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About Adam Warski

Adam Warski
Adam is one of the co-founders of SoftwareMill, a company specialising in delivering customised software solutions. He is also involved in open-source projects, as a founder, lead developer or contributor to: Hibernate Envers, a Hibernate core module, which provides entity versioning/auditing capabilities; ElasticMQ, an SQS-compatible messaging server written in Scala; Veripacks, a tool to specify and verify inter-package dependencies, and others.

Big data: when single node is better than clustered

There’s a lot of hype about “big data” and a general trend to try to apply Hadoop to almost every problem. However, sometimes it turns out that you can get much better results by writing an old-fashioned, but optimised, single-node version of your algorithm.

The specific case I’m writing about is generating recommendations (what items user may like) basing on a data set of 300 million preference values (user-item pairs, what users currently like). Whether you call it “big data” or not is disputable, however it’s big enough for the classic single-node algorithms (e.g. Taste recommenders) to stop taking a reasonable amount of time and memory to complete.

It may seem that the obvious choice then is to go clustered: Mahout contains a Hadoop implementation of a co-occurence based recommendation algorithm. During our test runs, it took about 7 hours on a 10-node small-instance EMR cluster.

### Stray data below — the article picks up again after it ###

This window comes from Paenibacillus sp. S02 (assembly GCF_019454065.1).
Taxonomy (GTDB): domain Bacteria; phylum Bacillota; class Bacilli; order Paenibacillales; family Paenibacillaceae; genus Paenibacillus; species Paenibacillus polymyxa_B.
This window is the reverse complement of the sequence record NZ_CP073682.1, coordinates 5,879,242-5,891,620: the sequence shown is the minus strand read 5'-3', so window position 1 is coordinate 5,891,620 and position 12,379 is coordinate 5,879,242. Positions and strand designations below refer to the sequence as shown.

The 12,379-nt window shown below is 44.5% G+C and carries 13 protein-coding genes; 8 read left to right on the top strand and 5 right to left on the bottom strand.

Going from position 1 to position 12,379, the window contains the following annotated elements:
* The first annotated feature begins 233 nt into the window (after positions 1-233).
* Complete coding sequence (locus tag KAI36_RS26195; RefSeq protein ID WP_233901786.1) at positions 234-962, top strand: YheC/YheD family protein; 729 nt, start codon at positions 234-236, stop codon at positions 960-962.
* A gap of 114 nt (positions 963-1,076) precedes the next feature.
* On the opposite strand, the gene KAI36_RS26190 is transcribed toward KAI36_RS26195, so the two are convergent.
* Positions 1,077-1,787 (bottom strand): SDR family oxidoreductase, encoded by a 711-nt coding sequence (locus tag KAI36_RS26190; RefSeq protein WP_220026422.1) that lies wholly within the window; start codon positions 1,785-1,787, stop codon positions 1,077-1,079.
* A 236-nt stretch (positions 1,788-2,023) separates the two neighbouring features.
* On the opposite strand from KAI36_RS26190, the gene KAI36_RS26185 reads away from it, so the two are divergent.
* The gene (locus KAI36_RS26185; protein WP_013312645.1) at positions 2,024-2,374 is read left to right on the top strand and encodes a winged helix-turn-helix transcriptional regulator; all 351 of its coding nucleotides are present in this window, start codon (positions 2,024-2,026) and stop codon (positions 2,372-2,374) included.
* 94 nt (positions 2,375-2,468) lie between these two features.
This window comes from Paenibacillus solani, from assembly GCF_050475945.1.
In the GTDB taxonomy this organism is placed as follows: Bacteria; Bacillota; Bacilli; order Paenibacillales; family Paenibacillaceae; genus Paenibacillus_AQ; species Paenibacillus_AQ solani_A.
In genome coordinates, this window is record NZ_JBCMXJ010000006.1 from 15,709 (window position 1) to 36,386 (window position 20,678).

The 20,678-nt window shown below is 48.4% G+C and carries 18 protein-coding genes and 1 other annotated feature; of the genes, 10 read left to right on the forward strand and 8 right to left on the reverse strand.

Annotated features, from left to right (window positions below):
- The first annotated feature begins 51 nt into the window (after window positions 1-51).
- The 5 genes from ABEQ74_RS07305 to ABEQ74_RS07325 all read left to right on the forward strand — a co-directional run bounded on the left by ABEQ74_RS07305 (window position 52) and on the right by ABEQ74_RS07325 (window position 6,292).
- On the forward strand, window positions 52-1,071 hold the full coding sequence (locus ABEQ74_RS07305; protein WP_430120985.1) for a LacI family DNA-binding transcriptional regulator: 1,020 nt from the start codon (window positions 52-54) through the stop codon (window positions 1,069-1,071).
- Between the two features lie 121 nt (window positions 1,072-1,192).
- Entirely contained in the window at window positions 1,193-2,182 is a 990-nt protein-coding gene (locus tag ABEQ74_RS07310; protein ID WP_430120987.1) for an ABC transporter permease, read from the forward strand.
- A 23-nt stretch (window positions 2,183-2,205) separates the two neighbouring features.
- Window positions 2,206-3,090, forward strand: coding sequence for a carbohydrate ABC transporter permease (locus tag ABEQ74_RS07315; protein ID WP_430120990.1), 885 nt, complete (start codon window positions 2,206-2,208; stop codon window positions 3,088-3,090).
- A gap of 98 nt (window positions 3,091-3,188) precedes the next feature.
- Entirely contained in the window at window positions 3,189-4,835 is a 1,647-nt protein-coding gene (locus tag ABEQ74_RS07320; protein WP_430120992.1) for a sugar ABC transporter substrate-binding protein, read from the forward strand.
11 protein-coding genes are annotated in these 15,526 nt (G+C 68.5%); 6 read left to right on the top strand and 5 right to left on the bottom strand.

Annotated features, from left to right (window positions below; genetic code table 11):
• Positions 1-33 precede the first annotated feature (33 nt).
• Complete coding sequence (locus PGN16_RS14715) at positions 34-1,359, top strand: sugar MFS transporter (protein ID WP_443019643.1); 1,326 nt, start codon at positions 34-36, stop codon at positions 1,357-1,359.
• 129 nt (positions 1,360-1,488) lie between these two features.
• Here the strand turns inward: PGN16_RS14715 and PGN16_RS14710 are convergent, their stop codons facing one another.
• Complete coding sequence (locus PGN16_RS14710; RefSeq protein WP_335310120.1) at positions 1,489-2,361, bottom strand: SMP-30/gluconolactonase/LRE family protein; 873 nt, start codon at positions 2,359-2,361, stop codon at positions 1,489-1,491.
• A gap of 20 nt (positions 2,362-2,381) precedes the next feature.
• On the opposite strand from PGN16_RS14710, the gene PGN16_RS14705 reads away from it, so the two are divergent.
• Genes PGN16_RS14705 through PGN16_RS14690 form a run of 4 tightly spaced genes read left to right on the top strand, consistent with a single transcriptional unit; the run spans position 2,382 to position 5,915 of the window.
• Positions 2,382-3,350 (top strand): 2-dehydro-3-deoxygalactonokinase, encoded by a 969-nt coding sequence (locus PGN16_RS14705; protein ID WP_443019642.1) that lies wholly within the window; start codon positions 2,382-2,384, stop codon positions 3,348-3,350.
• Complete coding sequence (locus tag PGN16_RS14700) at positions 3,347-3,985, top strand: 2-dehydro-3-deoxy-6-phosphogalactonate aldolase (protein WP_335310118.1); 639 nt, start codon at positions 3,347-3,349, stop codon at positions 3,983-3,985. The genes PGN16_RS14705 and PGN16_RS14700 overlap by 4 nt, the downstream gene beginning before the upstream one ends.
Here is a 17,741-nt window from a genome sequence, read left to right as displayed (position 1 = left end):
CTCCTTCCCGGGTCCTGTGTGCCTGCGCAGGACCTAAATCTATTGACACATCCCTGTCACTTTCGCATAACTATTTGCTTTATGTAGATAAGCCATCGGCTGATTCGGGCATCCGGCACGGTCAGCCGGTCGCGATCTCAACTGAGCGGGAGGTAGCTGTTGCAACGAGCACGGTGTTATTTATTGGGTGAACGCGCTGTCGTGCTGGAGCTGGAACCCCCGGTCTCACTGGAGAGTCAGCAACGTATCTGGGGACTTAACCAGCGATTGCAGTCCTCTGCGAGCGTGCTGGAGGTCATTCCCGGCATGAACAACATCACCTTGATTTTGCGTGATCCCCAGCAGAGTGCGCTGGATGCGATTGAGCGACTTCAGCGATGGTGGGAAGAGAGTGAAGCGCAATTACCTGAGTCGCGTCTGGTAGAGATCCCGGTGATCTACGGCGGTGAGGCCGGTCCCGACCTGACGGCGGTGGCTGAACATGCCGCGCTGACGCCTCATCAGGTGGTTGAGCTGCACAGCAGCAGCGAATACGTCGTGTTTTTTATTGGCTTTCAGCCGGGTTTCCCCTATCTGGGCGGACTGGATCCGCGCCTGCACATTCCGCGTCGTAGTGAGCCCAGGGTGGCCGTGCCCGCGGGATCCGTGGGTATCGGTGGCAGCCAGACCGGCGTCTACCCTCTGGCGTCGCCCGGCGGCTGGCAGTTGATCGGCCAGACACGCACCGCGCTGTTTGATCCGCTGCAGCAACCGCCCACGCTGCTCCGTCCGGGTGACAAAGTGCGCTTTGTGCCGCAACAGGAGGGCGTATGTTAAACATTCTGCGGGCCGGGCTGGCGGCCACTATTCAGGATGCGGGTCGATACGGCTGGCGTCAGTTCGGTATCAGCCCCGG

Then I read about GraphChi and what you can do with a single laptop! While GraphChi isn’t exactly useable by people other than its authors, it got us inspired to try the same approach with our recommendation problem.

Hence we tried implementing a single-node version of the co-occurence based recommendation algorithm, which stores as much data as possible in-memory and uses persistent maps from MapDB as a fall-back in case memory runs out. Mostly thanks to the dominantly in-memory computations, our optimised version takes about 4 hours to complete on a large EC2 instance.

Thanks to the simple setup, and full control of the code base it’s also now in fact easier to add various enhancements, like dithering, combining with other recommendation sources or incorporating content-based features.

And this approach scales as well: either by adding more RAM, a faster disk (which is used in case there’s not enough memory), e.g. an SSD, or finally by partitioning the data set and running in parallel. However at some point adding more data points stops to be relevant from a recommendation quality point of view.

To sum up: if you have a large data set, not necessarily “big” as in trillions, but too big for classic approaches to digest, consider writing a custom, optimised, in-memory version. It may end up being simpler and faster.

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